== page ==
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Beyer DT880/DT250 hybrid

Discussion in 'Headphones (full-size)' started by mdr30, Nov 7, 2010.
  1. MDR30
    Let me introduce a sweet sounding, balanced and universal headphone.
     
    A few months ago I bought a DT250 (€12) with a broken yoke to use for spare parts for my regular pair. It turned out everything else was in working condition. The cable came in handy for my DT48, but what to do with the drivers? Much later I remembered that I had a pair of old non-working DT880 lying around somewhere. A bad deal from German e-bay – the DT880 and two portable CD-players for €45, nothing working. Someone had poked inside the cups, ruining the drivers that probably were burned out. Would the DT250 drivers fit? There was only one way to find out…
     
    As I’ve never opened a pair of DT250 before, and haven’t seen it dismantled, I carefully unscrewed the baffles. The drivers looked similar to the DT880s for sure, I just had to figure out how to remove them.
     
    Wasn’t so hard. First I unsoldered the cables, then removed the soft glue locking the driver:
     
    P7270227.jpg
     
    I turned the driver anti clockwise a few millimeters:
     
    P7270229.jpg
     
    Voilà:
     
    P7270234.jpg
     
    As you can see the drivers are similar, close to identical. The DT880:
     
    P8140248.jpg
     
    The DT250:
     
    PB040320.jpg
     
    Same size and same diaphragm. The old DT880 drivers were probably 600 ohms, the DT250 drivers are 80 ohms. There’s also a difference in the shape of the holes in the driver frame, but that probably doesn’t affect the sound much. [Edit Aug 2011: it does, it's a 100-200 Hz bass increase with the DT250 drivers.] The diaphragm has a slightly sticky feeling, with the typically structured surface.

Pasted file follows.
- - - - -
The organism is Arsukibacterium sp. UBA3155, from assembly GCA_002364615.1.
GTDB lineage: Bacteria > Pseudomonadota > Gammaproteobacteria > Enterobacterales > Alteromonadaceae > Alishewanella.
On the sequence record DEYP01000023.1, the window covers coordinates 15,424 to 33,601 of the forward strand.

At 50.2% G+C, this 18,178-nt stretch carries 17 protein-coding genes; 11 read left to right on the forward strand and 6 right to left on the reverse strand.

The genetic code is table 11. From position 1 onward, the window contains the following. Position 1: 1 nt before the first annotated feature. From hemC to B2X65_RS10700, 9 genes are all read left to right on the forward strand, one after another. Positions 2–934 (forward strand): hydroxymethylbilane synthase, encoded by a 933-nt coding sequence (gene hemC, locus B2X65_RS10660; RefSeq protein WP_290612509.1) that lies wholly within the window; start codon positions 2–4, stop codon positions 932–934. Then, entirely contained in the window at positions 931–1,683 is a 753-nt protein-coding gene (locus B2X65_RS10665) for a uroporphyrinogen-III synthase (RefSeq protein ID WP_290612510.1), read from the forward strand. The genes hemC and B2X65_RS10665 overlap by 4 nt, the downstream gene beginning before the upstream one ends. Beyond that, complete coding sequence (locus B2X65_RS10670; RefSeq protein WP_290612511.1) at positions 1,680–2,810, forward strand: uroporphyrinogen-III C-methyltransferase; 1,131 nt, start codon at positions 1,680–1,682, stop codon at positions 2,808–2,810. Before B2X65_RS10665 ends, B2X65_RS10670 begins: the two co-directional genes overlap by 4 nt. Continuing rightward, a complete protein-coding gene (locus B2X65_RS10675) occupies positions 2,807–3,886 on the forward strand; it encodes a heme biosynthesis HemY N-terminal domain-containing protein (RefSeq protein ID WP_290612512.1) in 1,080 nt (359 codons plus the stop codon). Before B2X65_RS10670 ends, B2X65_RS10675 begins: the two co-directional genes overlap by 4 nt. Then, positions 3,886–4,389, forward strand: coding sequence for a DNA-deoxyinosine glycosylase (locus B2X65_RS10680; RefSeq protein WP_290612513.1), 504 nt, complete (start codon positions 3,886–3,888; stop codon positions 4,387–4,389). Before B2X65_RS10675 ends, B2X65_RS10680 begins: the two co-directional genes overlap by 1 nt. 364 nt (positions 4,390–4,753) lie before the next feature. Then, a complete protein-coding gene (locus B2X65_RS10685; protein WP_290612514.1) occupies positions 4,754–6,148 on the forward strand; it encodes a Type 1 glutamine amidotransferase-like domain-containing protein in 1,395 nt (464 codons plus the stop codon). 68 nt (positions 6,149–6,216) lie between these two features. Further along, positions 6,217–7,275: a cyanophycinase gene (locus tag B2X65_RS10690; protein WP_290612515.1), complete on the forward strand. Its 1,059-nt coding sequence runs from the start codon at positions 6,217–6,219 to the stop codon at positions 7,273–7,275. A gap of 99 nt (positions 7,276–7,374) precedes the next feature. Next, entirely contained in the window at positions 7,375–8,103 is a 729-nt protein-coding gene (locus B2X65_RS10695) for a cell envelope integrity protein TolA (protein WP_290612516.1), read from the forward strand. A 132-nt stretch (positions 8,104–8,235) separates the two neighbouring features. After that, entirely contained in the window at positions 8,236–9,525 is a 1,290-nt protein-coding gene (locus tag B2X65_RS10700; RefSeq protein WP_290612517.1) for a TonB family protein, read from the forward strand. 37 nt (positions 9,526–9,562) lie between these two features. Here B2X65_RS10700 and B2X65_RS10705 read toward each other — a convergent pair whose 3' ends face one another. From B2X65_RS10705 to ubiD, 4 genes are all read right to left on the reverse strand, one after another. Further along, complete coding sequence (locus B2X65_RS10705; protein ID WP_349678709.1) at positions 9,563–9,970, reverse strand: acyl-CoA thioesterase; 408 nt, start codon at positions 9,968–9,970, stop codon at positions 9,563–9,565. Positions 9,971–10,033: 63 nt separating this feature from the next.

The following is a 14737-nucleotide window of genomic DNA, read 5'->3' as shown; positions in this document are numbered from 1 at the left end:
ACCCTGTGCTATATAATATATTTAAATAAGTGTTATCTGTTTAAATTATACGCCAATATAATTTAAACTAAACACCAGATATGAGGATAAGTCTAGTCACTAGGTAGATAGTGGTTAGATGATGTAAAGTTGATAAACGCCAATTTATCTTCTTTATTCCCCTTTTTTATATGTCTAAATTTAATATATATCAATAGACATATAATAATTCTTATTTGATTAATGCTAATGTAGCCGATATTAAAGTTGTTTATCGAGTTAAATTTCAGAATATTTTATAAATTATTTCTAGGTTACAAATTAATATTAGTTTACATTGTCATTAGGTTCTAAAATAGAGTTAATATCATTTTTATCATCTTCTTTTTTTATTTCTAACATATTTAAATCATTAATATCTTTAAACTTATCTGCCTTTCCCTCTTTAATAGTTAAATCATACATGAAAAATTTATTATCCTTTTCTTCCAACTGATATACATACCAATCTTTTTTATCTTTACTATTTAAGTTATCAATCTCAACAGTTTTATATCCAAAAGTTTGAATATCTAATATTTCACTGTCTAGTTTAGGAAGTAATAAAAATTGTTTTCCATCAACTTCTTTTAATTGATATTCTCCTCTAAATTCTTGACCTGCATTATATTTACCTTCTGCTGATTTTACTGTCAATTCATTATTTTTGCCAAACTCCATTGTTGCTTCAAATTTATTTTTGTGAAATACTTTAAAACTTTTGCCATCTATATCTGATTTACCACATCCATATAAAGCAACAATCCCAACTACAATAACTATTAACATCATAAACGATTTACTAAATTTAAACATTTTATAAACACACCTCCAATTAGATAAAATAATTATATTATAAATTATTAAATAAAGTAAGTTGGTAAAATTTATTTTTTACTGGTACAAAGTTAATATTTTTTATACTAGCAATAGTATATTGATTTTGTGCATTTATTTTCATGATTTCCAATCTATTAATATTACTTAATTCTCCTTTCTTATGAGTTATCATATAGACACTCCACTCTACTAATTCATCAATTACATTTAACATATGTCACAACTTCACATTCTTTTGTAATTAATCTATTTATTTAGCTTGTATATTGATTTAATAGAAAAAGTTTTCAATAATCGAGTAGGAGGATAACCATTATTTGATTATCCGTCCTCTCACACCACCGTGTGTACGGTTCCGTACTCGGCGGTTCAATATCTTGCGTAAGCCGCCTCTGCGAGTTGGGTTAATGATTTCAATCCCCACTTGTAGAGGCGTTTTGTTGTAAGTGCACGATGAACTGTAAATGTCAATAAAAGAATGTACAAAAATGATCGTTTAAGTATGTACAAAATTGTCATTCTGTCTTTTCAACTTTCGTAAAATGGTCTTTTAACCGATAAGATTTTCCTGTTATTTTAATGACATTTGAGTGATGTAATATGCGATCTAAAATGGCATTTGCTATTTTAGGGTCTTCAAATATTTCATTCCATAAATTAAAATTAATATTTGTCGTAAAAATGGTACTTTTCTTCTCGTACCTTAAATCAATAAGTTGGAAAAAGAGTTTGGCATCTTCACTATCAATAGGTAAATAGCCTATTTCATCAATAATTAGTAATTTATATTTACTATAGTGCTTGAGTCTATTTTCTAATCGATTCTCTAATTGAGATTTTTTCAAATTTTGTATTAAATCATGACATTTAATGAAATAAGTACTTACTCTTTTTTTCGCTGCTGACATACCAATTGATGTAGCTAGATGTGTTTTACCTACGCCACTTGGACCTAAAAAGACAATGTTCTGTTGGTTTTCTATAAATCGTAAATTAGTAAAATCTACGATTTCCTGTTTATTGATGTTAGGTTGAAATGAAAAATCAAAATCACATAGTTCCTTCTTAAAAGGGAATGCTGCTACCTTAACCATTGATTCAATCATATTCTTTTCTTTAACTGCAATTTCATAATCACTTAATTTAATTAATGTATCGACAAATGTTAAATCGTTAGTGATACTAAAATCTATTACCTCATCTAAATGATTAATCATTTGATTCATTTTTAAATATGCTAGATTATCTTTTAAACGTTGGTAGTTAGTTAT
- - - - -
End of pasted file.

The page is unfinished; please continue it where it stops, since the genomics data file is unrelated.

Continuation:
I had to remove the three pegs on the circumference of the drivers however, as the old DT880 drivers were just squeezed and locked in place. No problem with a small, sharp file. When securely in place, I fixed the drivers to the baffle with three dabs of hot glue:
     
    P8140241.jpg
     
    I wanted a straight, not coiled cord, so took a 3,5 mm interconnect cable from Thomann (€2.50) and cut it to the preferred length. The hardest part of the modification was to force the somewhat too large diameter cable through the rubber collars in the cup. Some lubrication did the trick. Different sizes of hot shrinking tubes were used to fit the cable in the cable lock of the cup and finally to the driver terminations. Then the baffles clicked into place, with pads from an old Philips headphone.